Visual artist, D Hill, is a trans man breaking down the barriers of gender through art and self-expression.
We had the chance to catch up with him and ask a few questions about one of his current works, TRAN(S)junction (which is currently being exhibited in the Offsite Gallery of the World Trade Center in Norfolk), his life, his art, as well as his struggles.
Meet D. He is a voice of the black, queer community. D recently made a Kickstarter to land one of his works into Norfolk Arts — it met its goal in 8 days. D’s art is honest, raw and isn’t afraid to step on the toes of “normal.”
What’s your name?: D Hill
Where do you currently live? I live and work in Orange County, located in Southern California.
Tell us about the type of art you produce. What’s your philosophy about your work?: I create conceptual videos, photographs and performance art that is centered around gender fluidity. I say conceptual because I purposely want to invite the viewer to think beyond the object and more about the meaning. My philosophy is always to apply my personal experience and then work outwardly. The more honest I am through my art work, the more of an impact it has on the viewer. When I view artists work such as Zachary Drucker, A.L. Steiner, Wu Tsang, Jacolby Satterwhite, Mark Bradford, Glenn Ligion and Kalup Linzy, I get excited about telling my truth and exploring whichever medium best conveys the message.
You did a Kickstarter to help put your project in the Offsite Norfolk Art Gallery–can you tell us about how that went?: I started a Kickstarter for two reasons: to fund the art materials needed for the exhibition and to participate in the art community on Kickstarter. Crowd funding allows art appreciators to donate to a common cause and help spread the word about existing sub-cultures. My Kickstarter was a success and met its goal within 8 days. I thank all supporters of the arts. Shout out to Rutter Family Foundation of the Arts for providing me a safe and comfortable stay in the NEON District. It was amazing to be there in Norfolk for the week.
On your Kickstarter you said, “It is very important to spread the word of tolerances and expand the conversation about the complexities of being trans in today’s culture.” Can you talk more about what you mean by that, and how your art addresses those intolerances and complexities?: Most of my work is personal. I am trans, and it has been challenging with friendships, certain family members and finding a Church to attend. So when I have those challenges, I add that to my art practice. I know I am not the only one experiencing these moments. By me sharing my vision and thoughts publicly, I am contributing the greater Queer community as a whole.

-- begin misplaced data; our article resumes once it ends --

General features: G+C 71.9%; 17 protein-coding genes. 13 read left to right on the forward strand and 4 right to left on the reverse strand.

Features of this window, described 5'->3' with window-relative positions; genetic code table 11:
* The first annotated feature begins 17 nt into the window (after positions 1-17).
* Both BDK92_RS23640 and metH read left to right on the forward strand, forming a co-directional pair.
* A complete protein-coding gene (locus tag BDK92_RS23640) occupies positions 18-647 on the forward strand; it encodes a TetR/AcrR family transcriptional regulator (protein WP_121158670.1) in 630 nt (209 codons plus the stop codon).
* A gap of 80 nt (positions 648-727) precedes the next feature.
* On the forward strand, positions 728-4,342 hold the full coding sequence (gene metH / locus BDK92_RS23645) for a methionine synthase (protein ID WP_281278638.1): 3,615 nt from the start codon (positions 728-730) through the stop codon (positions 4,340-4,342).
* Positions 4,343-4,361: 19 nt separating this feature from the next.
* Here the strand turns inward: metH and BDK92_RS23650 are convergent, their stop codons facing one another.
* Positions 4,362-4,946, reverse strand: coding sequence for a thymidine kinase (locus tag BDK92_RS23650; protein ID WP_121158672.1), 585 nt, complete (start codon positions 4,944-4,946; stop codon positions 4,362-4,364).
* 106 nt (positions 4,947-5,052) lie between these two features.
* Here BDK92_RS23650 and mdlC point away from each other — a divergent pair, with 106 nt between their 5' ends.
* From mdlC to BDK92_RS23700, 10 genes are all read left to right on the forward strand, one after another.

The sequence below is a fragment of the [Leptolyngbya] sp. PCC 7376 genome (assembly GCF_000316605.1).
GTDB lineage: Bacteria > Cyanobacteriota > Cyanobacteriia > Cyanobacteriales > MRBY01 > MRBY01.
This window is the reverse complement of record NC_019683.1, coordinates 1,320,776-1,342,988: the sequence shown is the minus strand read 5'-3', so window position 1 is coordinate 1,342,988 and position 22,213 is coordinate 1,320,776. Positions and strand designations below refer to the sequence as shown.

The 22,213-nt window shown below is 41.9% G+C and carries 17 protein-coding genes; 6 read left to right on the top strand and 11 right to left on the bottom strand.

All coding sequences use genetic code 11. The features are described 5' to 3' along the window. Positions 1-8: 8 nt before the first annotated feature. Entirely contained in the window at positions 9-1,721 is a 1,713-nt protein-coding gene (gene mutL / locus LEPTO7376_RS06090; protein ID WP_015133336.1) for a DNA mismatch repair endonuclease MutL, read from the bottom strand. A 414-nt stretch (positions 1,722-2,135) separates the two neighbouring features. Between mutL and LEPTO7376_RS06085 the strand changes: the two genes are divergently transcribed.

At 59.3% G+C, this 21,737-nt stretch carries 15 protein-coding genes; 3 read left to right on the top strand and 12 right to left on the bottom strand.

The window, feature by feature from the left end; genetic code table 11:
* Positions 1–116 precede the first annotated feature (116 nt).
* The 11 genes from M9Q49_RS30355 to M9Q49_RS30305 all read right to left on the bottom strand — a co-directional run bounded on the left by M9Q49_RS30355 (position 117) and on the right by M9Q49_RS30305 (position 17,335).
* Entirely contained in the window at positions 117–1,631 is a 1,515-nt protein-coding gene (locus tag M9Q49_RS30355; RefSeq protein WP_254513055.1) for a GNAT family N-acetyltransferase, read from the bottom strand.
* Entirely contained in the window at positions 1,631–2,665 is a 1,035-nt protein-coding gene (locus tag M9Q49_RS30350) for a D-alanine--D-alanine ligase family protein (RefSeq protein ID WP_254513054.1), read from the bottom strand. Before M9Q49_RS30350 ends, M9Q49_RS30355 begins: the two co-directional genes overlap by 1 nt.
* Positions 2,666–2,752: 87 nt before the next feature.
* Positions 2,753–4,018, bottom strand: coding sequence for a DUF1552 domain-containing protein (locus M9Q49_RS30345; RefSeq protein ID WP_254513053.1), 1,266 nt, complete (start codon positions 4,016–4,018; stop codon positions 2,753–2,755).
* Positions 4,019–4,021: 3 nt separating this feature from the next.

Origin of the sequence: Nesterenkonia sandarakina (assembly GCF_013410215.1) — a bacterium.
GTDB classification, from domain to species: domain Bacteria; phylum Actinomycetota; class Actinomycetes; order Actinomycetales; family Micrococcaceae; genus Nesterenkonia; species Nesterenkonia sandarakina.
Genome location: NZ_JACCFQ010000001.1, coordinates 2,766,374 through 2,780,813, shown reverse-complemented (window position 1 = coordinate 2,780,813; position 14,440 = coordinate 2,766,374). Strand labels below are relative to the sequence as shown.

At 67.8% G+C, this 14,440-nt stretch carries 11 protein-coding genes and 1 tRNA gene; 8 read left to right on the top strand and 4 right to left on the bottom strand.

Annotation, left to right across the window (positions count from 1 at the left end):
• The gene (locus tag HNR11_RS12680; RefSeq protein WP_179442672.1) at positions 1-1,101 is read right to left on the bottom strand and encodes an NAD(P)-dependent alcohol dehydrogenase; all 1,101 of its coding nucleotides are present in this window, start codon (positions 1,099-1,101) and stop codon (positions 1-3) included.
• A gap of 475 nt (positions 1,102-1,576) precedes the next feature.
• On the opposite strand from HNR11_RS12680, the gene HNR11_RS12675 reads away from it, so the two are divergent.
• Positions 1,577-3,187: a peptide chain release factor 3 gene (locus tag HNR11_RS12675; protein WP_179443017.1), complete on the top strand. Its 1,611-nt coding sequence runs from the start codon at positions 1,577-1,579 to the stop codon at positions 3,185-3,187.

I use certain words and topics to express in my audio design as an example of complexities. The dialogue talks over itself as contemplation, doubt and confidence all in one video. Then, the images become a visual study of oneself and gesture in time, the still moment.
When I have those challenges, I add that to my art practice. I know I am not the only one experiencing these moments.
Can you share some of your own experiences with intolerance?: I have lost three close friends who did not want to meet the real me as a man. They preferred me as woman. It was hard. I became very nervous to re-introduce myself to people who knew me before the start of my transition. This is common, but I thank God I did not lose my parents. It’s difficult for them, but we are working on it each day. They still will not support my art work. One day they will, I hope.
What are you currently working on/what’s next for you?: Currently, I am working on “My F***King Prom Dress”. I wore my prom dress to the opening and performed the gesture of myself from the past and presented myself in the present. This art performance is about creating dialogue with people in the queer community, black community and general public about being different from the “norm”. What does the norm look like today? Is my body still considered different or not? Does people like myself make you feel uncomfortable and why/why not? These are questions to start the conversation, then the conversation goes into a humanity exchange.
I decide where I wear the dress and then start the conversation, either at public appearance or walking through my old neighbors. In my opinion, it’s important to start the dialogue and make trans bodies more visible.
D’s project, TRAN(S)junction will be showing at the Offsite Gallery in the World Trade Center of Norfolk until January 12, 2018. As his first solo show, TRAN(S)junction explores gender complexities by enacting & portraying the ideological behaviors of a man & woman. For more information about the exhibit and Norfolk Arts, visit: http://norfolkarts.net/galleries/now-showing/
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